Ryan Adams skips formality in keeping the Newport spirit alive
By NICK TAVARES
STATIC and FEEDBACK Editor
“We’re gonna continue the onslaught of hits right now.”
With that casual warning, Ryan Adams tore off on another unreleased song, “Catherine,” that bore all the hallmarks of his current musical direction: lyrically and melodically heavy with a firm beat and spacey guitars. It’s a sound that owes as much to the Smiths or Replacements as anything and doesn’t necessarily have much to do with folk.
That he was headlining the first day of the Newport Folk Festival at Fort Adams State Park was incidental. Yes, there were sailboats in the backdrop and a more laid-back crowd than might typically show up to see him, but Adams was here to play what he wanted, and that in itself was a mild protest that was in keeping with the event’s history.
For so many, the festival is forever mired in the memory of its own backlash towards Bob Dylan and his 1965 act of electrical heresy. That’s an antiquated take on the event now and has been for some time; the festival certainly celebrates folk music and offers booth space to local artisans, but it pays the bills by having bankable headliners every year and offering just as many vendor slots to big-name companies. Instead of an oligarchy instilling a strict definition of what it means to play American folk music as defined from 1955 to 1964, there are nods to tradition and a more welcoming attitude to music of all walks. It makes for a better festival and it helps pay the bills.
With that in mind, the flag flew at half mast for patriarch Pete Seeger, who passed away earlier this year at the age of 94, while many of the bands took in the seaside view and played rootsy sets to the masses spread out on beach chairs and towels. The Devil Makes Three spun their own brand of country and roots and provided the perfect jumpy set for mid-afternoon. Jenny Lewis, ahead of a new album The Voyager, didn’t have to change her sound at all to match the sunny setting, and her set was warmly received.
Band of Horses took an approach that both honored the festival and remained in line with their latest work, opening with a mini-acoustic set that mirrored their recent Acoustic at the Ryman live record and the tour that followed it, before plugging in and playing the last three quarters of the set with a full onslaught of sound. They clearly enjoyed themselves and relished the chance to cut loose on “The Great Salt Lake” and “Ode to LRC” before bringing the crowd to its feet for “The Funeral.”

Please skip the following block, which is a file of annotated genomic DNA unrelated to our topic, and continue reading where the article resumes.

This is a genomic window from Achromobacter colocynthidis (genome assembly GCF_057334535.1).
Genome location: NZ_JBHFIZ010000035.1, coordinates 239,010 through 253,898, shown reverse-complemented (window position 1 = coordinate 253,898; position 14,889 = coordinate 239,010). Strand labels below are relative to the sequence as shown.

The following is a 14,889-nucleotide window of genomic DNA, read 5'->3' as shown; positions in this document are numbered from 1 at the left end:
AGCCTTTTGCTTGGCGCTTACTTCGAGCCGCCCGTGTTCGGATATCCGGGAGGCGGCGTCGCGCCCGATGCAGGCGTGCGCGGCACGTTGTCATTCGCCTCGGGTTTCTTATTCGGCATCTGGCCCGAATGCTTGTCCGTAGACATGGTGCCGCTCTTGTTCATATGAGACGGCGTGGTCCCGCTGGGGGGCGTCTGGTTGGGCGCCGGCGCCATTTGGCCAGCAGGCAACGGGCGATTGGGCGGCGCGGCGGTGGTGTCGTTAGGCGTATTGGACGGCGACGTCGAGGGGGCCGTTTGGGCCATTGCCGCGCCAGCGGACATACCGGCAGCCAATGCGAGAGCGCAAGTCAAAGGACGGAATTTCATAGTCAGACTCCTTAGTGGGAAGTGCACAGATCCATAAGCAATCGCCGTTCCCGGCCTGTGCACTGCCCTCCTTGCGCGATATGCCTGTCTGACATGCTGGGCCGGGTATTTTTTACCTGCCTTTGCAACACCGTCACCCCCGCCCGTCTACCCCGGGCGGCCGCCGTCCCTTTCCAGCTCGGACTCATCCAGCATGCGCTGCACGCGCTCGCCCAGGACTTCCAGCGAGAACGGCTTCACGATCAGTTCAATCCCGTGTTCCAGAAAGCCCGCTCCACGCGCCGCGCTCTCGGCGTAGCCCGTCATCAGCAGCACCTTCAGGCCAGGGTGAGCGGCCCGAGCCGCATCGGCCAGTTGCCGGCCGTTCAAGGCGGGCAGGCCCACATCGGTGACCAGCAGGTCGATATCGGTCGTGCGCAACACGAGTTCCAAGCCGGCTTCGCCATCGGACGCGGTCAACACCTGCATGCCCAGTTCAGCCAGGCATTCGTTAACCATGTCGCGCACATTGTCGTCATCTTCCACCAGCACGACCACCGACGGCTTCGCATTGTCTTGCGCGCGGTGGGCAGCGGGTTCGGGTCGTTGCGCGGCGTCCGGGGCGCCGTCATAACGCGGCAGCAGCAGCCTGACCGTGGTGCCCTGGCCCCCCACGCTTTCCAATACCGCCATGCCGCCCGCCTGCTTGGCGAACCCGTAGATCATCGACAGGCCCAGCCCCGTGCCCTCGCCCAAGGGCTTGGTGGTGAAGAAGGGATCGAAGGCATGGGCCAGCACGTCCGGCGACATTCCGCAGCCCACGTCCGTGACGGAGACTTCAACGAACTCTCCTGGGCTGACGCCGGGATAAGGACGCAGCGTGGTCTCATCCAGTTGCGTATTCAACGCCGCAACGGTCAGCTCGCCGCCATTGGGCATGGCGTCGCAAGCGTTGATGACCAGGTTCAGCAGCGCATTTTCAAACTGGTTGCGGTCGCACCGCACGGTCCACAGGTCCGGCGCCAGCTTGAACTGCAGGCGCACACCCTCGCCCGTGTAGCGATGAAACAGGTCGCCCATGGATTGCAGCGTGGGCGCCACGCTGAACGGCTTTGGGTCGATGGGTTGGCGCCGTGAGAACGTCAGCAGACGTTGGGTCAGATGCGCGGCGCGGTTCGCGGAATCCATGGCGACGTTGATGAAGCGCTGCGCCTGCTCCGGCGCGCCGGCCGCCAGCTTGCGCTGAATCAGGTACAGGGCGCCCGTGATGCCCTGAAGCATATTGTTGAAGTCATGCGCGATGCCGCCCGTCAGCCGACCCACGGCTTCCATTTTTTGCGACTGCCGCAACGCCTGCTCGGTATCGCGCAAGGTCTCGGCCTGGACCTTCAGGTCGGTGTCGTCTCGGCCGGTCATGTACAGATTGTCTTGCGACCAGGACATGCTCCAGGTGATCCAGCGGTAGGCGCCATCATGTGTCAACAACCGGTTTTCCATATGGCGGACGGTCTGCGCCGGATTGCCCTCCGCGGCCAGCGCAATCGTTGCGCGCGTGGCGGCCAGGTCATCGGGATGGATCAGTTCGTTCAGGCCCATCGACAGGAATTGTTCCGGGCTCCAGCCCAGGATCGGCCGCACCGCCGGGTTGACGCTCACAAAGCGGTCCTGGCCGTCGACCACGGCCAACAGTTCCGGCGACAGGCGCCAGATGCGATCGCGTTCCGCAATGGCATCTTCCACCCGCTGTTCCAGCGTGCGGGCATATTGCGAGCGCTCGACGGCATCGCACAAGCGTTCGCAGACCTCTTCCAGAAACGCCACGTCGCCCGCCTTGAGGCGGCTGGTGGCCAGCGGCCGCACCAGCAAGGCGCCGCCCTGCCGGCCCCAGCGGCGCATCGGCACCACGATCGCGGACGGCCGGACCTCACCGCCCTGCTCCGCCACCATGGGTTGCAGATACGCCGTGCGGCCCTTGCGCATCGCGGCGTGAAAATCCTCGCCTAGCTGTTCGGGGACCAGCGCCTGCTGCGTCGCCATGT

Then the headliner came on stage, plugged in, chatted up a swear-strewn storm, covered a punk icon and was utterly himself throughout a 90-minute set. It was incredible.
Opening with the first single, “Gimme Something Good,” from his upcoming Ryan Adams LP, Adams put his new band — the first he’s played with since disbanding the Cardinals in 2009 — through the paces and showed off a heavy power that is covered with an ethereal coating even as it keeps its rough edges. But Adams is not a taskmaster or perfectionist as much as he is a manic wizard, and the jokes and quips came flying in quickly between the songs.
The songs themselves were a test of a casual audience. A number of them were unreleased and some aren’t even slotted for the new album. Meanwhile, some older songs were radically reworked — “Peaceful Valley” had a darker, bluesier edge while “Dirty Rain” and “Do I Wait” took on a latter-day Grateful Dead vibe when played with the full arrangement of the new band. Adams gave everyone in the group a moment at some point, but paid special attention to bassist Charlie Stavish, a session player and engineer who is on his first major tour.
“You guys, this is like Charlie’s fuckin’ third show ever,” Adams told the crowd. “Yeah, Charlie! Later he’s gonna be stoned and thinking, ‘oh my god, did that really fuckin’ happen?”
“I’m just playing, he’s been like a session guy for like 40 years. He was on like a Howlin’ Wolf record.”
It was obvious that Adams was in a good mood and he was quick to undercut his songs with jokes or even jokey improvs — he asked the crowd what were the “hot chances that Michael McDonald is on one of those boats?” before playing a made-up song about the Doobie Brothers frontman asking for weed in a dead-on impression of McDonald’s own distinct low-but-high-somehow voice.
But the gags and chatter are just an extension of an artist at work, and while he was quick to undercut his own “Oh My Sweet Carolina” with the disclaimer that, “everything in this song is super fucking bullshit and never happened,” he still played with crackling energy and palpable excitement. Many of the new songs, especially “Shadows” and “Catherine,” showed Adams stretching himself and still finding the power in the music. And on the older songs, like “Everybody Knows” and “Let it Ride,” he explored new eaves and possibilities in songs he’s played hundreds of times.
But at the moment, he’s into making a racket, and the most memorable parts of the set came when he completely let loose and got the crowd dancing. The Cold Roses track “Beautiful Sorta” was likely the loudest song anyone played at the fort all day, and his decision to cover Danzig’s “Mother” on this crowd came with a wink and an acknowledgement of the music world outside an acoustic guitar.
So what it if didn’t match what the Newport Folk Festival is supposed to be about? The greatest moments in this event's history were only possible when the artist threw out the playbook and did whatever came naturally. Ryan Adams has always been at his best when he follows his instinct.
Email Nick Tavares at email@example.com